by Peter Grady –
While Greeley/Evans District 6 has formed an exploratory committee about a bond issue this November, the Jeffco school district has already done so, however critics say very little funding will actually go to benefit students.
Earlier this month, the Jeffco school board voted 4-1 to put a bond and mill issue on the November 2012 ballot. The board is asking district residents for a $39 million revenue increase and a $99 million bond to increase funding to the district.
Officials claim that the district could be forced to make $43.5 million in budget cuts next year, including cutting programs and staff if voters do not approve the spending increases.
Byron Gale with Citizens for Jeffco Schools endorsed the measures saying the district needed more. “We’re eagerly awaiting the green light from the board so we can get on with the campaign,” he said. “With the right grassroots campaign I like our chances.”
However, Sheila Atwell, executive director of Jeffco Students First was skeptical that having more money would automatically mean scores would improve. “Do dollars mean better schools? I just don’t see that being the case.”
The organization noted that a key problem with the measures is that it will not go towards helping students.
“What the board won’t say is that over half ($20,000,000) of the $39,000,000 will go directly into employee retirement funds; another $5,000,000 will go to “buy back” the furlough days, leaving less than $14,000,000 to cover over $46,000,000 in projected cuts.”
We are very disappointed that the board will spend the next five months talking about money instead of student achievement,” Atwell said. “Jeffco taxpayers have spent 450 million additional dollars over the last six years, and student achievement has not gotten any better. We would prefer the board begin to talk about real innovation instead of using money as a smoke screen for the status quo.”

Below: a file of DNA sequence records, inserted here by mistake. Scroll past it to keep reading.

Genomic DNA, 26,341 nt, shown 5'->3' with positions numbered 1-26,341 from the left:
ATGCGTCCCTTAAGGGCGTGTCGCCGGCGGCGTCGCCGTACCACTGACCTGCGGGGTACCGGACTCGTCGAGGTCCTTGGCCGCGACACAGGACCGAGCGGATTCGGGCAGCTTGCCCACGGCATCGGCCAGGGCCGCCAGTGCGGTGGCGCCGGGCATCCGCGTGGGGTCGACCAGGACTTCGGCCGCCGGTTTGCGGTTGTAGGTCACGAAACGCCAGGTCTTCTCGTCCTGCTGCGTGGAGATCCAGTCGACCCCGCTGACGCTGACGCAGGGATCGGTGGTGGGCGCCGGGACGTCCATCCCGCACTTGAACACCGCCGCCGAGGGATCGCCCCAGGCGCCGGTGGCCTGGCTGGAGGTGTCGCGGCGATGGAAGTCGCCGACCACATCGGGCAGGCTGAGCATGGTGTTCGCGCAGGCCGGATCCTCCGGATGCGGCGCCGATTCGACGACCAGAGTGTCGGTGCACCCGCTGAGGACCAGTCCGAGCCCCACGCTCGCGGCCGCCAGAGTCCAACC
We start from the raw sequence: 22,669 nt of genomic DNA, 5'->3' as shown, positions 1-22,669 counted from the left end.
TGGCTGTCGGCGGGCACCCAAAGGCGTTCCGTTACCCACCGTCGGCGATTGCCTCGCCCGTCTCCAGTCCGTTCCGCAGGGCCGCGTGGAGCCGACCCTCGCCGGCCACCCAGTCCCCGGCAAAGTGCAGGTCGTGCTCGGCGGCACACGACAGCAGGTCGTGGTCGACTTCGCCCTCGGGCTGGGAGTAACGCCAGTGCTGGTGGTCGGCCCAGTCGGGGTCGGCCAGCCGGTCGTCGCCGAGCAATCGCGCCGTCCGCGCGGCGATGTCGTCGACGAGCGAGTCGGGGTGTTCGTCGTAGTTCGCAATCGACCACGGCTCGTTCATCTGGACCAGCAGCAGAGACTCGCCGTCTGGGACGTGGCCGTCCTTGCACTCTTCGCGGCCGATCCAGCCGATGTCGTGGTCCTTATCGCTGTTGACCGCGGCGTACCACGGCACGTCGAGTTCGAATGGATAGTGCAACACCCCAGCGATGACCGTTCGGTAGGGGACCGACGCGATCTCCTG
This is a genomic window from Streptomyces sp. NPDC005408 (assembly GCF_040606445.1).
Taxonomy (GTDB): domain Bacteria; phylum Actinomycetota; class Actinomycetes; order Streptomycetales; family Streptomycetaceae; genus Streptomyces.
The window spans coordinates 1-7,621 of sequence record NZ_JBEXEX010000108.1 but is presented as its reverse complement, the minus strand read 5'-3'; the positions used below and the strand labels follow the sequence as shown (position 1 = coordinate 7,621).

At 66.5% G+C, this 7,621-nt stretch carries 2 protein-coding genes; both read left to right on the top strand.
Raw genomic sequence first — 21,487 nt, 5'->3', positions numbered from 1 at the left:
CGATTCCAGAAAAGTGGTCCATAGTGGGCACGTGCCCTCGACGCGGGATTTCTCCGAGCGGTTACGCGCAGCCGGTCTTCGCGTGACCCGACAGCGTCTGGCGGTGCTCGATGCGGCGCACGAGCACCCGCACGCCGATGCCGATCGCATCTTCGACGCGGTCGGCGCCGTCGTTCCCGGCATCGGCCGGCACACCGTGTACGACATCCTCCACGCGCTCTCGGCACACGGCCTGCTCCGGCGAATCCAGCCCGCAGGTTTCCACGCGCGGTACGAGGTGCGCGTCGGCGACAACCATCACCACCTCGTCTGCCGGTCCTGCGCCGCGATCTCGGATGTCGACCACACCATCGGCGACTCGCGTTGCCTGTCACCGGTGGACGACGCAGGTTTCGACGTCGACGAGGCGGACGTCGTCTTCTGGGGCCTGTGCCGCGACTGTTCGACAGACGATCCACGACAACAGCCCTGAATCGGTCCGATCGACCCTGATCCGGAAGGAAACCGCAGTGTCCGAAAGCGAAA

The group went on to say that the proposed 46 million dollars in cuts for 2013-2014 include cutting teaching positions at every level, eliminating instrumental music, outdoor lab programs and cutting librarians. Many parents at Thursday’s board meeting expressed their concern and disappointment that most of these programs are targeted in this conversation. Parents noted that rather than save money, cutting instrumental music would actually raise because more teachers would need to be hired to cover the smaller classes. Furthermore, the Outdoor Lab program has already been made self-sustaining by raising the cost for parents and requiring schools to pick up the fees.
“We would like the board to concentrate on funding the things that improve achievement; we would like to see the most exceptional teachers in Jeffco making over $100,000 a year. The proposed mill levy has no money for teacher raises and is not tied to any achievement gains,” Atwell said.
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